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Cancer Health Center

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Most Cancer Deaths Preventable

States Ranked on Avoidable Cancer Risks
WebMD Health News

March 31, 2005 -- Most cancer deaths can be avoided and some states are doing better than others, the American Cancer Society says.

Cancer is now the leading cause of death for people under 85, but cancer experts say this is largely preventable.

It's no secret. Here's how:

  • Don't smoke. If you do smoke, quit.
  • Keep your weight down. If you're overweight or obese, lose some weight and keep it off.
  • Get plenty of exercise.
  • Eat at least five servings of fruits and vegetables every day.
  • Stay out of the sun. Use protective clothing and sunscreen when you are outdoors.
  • Get recommended cancer screening tests.

So how are we doing? Not nearly as well as we should, according to today's release of the American Cancer Society's Cancer Prevention & Early Detection Facts & Figures 2005.

Some things are getting better. For example, Americans smoke less than ever before -- although too many of us still smoke. And some things are getting worse. For example, we're setting new records for being overweight and out of shape.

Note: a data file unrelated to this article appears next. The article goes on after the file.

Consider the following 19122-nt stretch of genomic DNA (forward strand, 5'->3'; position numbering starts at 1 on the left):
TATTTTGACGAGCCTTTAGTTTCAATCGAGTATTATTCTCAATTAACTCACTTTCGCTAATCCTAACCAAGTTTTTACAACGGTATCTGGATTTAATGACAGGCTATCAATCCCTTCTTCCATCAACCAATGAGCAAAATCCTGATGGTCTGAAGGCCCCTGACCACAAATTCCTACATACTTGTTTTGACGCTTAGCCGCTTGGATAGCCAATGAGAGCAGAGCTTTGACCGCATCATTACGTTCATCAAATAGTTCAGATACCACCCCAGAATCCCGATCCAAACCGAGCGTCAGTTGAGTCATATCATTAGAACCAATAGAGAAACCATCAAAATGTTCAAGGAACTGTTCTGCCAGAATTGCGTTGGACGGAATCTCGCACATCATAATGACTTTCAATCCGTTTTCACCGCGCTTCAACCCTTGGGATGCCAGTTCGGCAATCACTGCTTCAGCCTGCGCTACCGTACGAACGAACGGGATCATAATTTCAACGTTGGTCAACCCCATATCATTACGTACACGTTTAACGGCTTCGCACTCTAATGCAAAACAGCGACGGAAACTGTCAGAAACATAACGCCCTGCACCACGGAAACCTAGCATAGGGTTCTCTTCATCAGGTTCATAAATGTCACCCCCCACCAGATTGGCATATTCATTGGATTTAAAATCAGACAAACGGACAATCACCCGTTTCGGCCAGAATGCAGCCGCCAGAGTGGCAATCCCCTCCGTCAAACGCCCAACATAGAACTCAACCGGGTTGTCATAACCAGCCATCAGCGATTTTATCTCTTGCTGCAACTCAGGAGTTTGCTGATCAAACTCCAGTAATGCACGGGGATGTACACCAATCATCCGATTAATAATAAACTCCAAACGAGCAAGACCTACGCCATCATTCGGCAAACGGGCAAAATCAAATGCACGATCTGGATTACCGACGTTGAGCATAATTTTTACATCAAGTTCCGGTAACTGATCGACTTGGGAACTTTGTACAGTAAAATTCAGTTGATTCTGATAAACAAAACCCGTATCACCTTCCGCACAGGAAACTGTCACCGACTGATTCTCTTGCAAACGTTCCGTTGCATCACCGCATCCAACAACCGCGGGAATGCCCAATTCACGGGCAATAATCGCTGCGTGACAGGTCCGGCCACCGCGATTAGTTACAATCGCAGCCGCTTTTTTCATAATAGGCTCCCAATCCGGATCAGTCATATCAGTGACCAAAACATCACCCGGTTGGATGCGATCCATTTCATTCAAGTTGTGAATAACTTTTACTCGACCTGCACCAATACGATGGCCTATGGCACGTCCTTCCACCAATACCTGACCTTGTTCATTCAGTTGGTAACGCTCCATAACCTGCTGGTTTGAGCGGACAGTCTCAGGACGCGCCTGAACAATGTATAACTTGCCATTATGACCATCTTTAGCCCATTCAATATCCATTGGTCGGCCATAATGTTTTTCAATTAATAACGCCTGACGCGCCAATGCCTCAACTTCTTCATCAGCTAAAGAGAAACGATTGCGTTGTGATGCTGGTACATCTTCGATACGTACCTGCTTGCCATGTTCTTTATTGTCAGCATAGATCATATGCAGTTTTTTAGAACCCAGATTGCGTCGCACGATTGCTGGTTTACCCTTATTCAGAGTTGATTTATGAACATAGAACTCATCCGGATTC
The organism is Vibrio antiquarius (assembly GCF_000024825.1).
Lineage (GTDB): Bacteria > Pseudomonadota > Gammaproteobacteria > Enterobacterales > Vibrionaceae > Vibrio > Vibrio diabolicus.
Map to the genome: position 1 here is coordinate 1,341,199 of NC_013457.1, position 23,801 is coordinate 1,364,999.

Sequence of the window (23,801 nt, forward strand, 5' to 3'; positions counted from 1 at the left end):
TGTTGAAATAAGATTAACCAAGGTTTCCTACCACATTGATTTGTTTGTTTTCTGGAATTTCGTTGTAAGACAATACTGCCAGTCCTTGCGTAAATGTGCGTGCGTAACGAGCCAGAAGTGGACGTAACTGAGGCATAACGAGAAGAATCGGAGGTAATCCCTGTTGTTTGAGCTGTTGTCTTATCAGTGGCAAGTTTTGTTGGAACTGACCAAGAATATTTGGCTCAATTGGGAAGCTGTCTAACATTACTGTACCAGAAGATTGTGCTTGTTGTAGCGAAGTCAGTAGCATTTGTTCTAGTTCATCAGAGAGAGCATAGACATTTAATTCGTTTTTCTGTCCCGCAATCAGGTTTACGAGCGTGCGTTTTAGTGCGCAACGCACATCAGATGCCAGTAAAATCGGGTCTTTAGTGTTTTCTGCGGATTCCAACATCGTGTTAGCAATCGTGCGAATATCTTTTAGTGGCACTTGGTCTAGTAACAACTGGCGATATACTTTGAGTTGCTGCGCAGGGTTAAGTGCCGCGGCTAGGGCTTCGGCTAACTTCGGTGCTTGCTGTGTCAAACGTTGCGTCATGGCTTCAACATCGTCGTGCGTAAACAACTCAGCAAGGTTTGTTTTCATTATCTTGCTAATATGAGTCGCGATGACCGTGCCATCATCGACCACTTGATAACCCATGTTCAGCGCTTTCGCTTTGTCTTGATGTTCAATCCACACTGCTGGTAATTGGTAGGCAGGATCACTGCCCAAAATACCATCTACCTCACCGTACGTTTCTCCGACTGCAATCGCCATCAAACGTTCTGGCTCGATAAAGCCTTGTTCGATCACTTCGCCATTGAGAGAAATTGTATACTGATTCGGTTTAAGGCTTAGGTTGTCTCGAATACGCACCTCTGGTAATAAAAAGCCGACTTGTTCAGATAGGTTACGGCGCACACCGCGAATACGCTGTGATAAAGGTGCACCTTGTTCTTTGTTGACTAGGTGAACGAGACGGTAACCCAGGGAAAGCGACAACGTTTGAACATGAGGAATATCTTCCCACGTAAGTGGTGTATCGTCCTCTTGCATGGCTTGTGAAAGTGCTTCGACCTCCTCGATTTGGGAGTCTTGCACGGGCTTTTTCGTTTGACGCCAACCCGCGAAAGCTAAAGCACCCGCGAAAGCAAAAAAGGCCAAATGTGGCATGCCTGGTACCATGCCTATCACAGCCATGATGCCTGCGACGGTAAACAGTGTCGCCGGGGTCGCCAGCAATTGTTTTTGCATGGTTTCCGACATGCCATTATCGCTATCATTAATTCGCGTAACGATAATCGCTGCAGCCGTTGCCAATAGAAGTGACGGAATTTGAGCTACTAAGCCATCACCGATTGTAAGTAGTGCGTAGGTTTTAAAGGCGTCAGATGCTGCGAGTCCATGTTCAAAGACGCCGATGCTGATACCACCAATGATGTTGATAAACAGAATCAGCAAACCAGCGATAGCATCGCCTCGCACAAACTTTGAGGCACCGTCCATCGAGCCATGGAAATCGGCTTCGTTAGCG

Our Kids' Cancer Risks

Much of our lifetime cancer risk comes from our childhood behavior. Here's how our kids are doing:

  • Tobacco smoking is way down since peaking in 1997, when 36% of children and teens smoked. But more than one in five of our kids still smokes cigarettes.
  • Children and teens are more overweight than ever. From 1980 to 2002, overweight and obesity doubled among kids aged 6 to 11 -- from 7% to 16% of kids. And it tripled among kids aged 12-19 -- from 5% to 16% of teens.
  • 38% of high school students watch three or more hours of television every day.
  • Only 28% of kids have daily physical education classes.
  • Kids walk 60% less than they did in 1977.
  • Only 15% of high school students use sunscreen when in the sun for more than an hour.

Adult Cancer Risks

As adults, there's still much we can do to cut our cancer risk. Here's how we're doing:

  • More than one in four men and more than one in five women still smoke cigarettes.
  • Nearly two-thirds of U.S. adults are overweight. That includes the 30% of us who are obese.
  • Not quite half of U.S. adults get enough exercise.
  • Only about one in four U.S. adults eats five or more servings of fruits and vegetables a day.
  • The American Cancer Society recommends regular mammograms for all women over 40. Nearly 55% of U.S. women do this.
  • 82% of American women over 18 report getting a recommended Pap smear.
  • 39% of Americans get recommended colorectal cancer screening beginning at age 50.

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